David Iben put it well when he said, 'Volatility is not a risk we care about. What we care about is avoiding the permanent loss of capital.' So it seems the smart money knows that debt - which is usually involved in bankruptcies - is a very important factor, when you assess how risky a company is. Importantly, The Container Store Group, Inc. (NYSE:TCS) does carry debt. But the more important question is: how much risk is that debt creating?
When Is Debt A Problem?
Debt is a tool to help businesses grow, but if a business is incapable of paying off its lenders, then it exists at their mercy. Part and parcel of capitalism is the process of 'creative destruction' where failed businesses are mercilessly liquidated by their bankers. While that is not too common, we often do see indebted companies permanently diluting shareholders because lenders force them to raise capital at a distressed price. By replacing dilution, though, debt can be an extremely good tool for businesses that need capital to invest in growth at high rates of return. The first step when considering a company's debt levels is to consider its cash and debt together.
How Much Debt Does Container Store Group Carry?
The image below, which you can click on for greater detail, shows that Container Store Group had debt of US$165.6m at the end of April 2021, a reduction from US$333.2m over a year. However, because it has a cash reserve of US$17.7m, its net debt is less, at about US$148.0m.
How Strong Is Container Store Group's Balance Sheet?
The latest balance sheet data shows that Container Store Group had liabilities of US$214.9m due within a year, and liabilities of US$509.9m falling due after that. On the other hand, it had cash of US$17.7m and US$29.0m worth of receivables due within a year. So its liabilities outweigh the sum of its cash and (near-term) receivables by US$678.1m.
When you consider that this deficiency exceeds the company's US$667.5m market capitalization, you might well be inclined to review the balance sheet intently. In the scenario where the company had to clean up its balance sheet quickly, it seems likely shareholders would suffer extensive dilution.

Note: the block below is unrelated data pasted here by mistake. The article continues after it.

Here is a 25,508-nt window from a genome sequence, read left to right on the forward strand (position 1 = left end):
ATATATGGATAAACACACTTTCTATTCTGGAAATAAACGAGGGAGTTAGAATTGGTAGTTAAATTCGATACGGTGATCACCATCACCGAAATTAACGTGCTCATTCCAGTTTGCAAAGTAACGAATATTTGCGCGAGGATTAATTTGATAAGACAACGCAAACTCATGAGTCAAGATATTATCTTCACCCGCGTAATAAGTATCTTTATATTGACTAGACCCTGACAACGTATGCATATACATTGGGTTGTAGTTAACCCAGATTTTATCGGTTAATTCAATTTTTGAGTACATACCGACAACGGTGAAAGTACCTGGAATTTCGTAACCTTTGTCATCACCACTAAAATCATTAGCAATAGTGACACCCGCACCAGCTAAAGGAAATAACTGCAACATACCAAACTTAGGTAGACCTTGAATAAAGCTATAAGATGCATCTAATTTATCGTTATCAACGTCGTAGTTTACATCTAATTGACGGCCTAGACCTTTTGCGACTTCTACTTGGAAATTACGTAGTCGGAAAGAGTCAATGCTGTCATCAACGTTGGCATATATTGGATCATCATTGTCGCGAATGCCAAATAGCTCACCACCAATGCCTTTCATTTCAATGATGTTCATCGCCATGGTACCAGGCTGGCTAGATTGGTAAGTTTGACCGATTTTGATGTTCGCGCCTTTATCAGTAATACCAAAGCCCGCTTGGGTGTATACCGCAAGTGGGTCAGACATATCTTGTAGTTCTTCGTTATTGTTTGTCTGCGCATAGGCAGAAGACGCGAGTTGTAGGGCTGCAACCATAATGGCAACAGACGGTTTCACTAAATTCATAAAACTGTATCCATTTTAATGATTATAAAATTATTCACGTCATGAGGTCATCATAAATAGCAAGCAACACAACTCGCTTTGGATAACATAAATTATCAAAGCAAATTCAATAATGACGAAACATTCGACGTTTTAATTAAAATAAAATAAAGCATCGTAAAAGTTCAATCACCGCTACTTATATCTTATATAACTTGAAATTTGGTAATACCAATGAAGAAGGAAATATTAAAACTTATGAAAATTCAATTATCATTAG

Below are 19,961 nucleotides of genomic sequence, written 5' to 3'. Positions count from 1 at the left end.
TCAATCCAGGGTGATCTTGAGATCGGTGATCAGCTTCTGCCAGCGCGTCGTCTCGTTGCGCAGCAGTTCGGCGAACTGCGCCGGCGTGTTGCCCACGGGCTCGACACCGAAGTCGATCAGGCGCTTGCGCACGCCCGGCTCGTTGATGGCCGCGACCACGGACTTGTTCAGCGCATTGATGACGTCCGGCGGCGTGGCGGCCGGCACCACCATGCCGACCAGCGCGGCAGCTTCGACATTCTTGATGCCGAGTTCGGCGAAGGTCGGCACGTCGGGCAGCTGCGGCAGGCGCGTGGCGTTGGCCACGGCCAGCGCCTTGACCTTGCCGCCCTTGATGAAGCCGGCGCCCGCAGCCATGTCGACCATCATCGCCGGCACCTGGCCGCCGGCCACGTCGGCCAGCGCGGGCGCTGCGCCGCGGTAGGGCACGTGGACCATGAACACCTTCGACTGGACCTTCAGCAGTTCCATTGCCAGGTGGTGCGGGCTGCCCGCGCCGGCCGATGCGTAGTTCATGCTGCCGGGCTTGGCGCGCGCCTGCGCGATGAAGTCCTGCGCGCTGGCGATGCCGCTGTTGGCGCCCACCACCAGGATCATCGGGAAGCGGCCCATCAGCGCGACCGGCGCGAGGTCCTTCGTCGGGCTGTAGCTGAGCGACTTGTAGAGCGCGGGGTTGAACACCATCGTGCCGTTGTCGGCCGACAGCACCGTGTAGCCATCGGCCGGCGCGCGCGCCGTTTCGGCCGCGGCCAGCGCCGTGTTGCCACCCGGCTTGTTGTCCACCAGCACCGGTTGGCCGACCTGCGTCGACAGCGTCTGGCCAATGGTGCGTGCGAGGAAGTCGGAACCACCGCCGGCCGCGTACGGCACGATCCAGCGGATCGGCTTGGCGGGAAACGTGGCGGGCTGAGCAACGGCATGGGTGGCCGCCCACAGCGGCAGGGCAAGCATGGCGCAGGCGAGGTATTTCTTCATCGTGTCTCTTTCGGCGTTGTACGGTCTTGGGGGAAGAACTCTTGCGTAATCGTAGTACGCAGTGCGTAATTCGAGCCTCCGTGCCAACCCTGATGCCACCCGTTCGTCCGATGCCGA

In order to size up a company's debt relative to its earnings, we calculate its net debt divided by its earnings before interest, tax, depreciation, and amortization (EBITDA) and its earnings before interest and tax (EBIT) divided by its interest expense (its interest cover). This way, we consider both the absolute quantum of the debt, as well as the interest rates paid on it.
Looking at its net debt to EBITDA of 1.1 and interest cover of 5.9 times, it seems to us that Container Store Group is probably using debt in a pretty reasonable way. So we'd recommend keeping a close eye on the impact financing costs are having on the business. Notably, Container Store Group's EBIT launched higher than Elon Musk, gaining a whopping 147% on last year. The balance sheet is clearly the area to focus on when you are analysing debt. But ultimately the future profitability of the business will decide if Container Store Group can strengthen its balance sheet over time. So if you're focused on the future you can check out this free report showing analyst profit forecasts.
Finally, a company can only pay off debt with cold hard cash, not accounting profits. So the logical step is to look at the proportion of that EBIT that is matched by actual free cash flow. During the last three years, Container Store Group produced sturdy free cash flow equating to 71% of its EBIT, about what we'd expect. This cold hard cash means it can reduce its debt when it wants to.
On our analysis Container Store Group's EBIT growth rate should signal that it won't have too much trouble with its debt. But the other factors we noted above weren't so encouraging. For example, its level of total liabilities makes us a little nervous about its debt. Considering this range of data points, we think Container Store Group is in a good position to manage its debt levels. Having said that, the load is sufficiently heavy that we would recommend any shareholders keep a close eye on it. The balance sheet is clearly the area to focus on when you are analysing debt. However, not all investment risk resides within the balance sheet - far from it. Be aware that Container Store Group is showing 3 warning signs in our investment analysis , you should know about...
If you're interested in investing in businesses that can grow profits without the burden of debt, then check out this free list of growing businesses that have net cash on the balance sheet.
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